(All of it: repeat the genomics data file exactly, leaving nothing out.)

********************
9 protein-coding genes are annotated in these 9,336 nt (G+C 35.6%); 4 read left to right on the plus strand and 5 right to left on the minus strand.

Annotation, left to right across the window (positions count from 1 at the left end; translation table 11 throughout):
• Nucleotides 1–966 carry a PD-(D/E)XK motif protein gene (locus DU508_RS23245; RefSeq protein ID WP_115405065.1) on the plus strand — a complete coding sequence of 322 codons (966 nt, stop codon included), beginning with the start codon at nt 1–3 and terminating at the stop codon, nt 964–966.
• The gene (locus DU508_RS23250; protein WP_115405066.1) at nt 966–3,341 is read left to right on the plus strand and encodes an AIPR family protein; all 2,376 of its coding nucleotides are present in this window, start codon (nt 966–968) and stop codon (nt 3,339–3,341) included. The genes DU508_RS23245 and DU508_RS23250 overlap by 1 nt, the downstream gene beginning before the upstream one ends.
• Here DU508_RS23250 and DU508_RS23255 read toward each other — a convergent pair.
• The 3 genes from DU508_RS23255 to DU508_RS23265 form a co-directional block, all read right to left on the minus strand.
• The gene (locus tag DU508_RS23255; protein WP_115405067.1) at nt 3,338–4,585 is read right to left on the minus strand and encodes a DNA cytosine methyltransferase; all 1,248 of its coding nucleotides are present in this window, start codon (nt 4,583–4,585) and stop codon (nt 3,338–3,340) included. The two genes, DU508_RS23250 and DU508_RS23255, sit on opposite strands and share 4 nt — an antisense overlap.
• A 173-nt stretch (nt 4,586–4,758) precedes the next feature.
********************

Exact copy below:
9 protein-coding genes are annotated in these 9,336 nt (G+C 35.6%); 4 read left to right on the plus strand and 5 right to left on the minus strand.

Annotation, left to right across the window (positions count from 1 at the left end; translation table 11 throughout):
• Nucleotides 1–966 carry a PD-(D/E)XK motif protein gene (locus DU508_RS23245; RefSeq protein ID WP_115405065.1) on the plus strand — a complete coding sequence of 322 codons (966 nt, stop codon included), beginning with the start codon at nt 1–3 and terminating at the stop codon, nt 964–966.
• The gene (locus DU508_RS23250; protein WP_115405066.1) at nt 966–3,341 is read left to right on the plus strand and encodes an AIPR family protein; all 2,376 of its coding nucleotides are present in this window, start codon (nt 966–968) and stop codon (nt 3,339–3,341) included. The genes DU508_RS23245 and DU508_RS23250 overlap by 1 nt, the downstream gene beginning before the upstream one ends.
• Here DU508_RS23250 and DU508_RS23255 read toward each other — a convergent pair.
• The 3 genes from DU508_RS23255 to DU508_RS23265 form a co-directional block, all read right to left on the minus strand.
• The gene (locus tag DU508_RS23255; protein WP_115405067.1) at nt 3,338–4,585 is read right to left on the minus strand and encodes a DNA cytosine methyltransferase; all 1,248 of its coding nucleotides are present in this window, start codon (nt 4,583–4,585) and stop codon (nt 3,338–3,340) included. The two genes, DU508_RS23250 and DU508_RS23255, sit on opposite strands and share 4 nt — an antisense overlap.
• A 173-nt stretch (nt 4,586–4,758) precedes the next feature.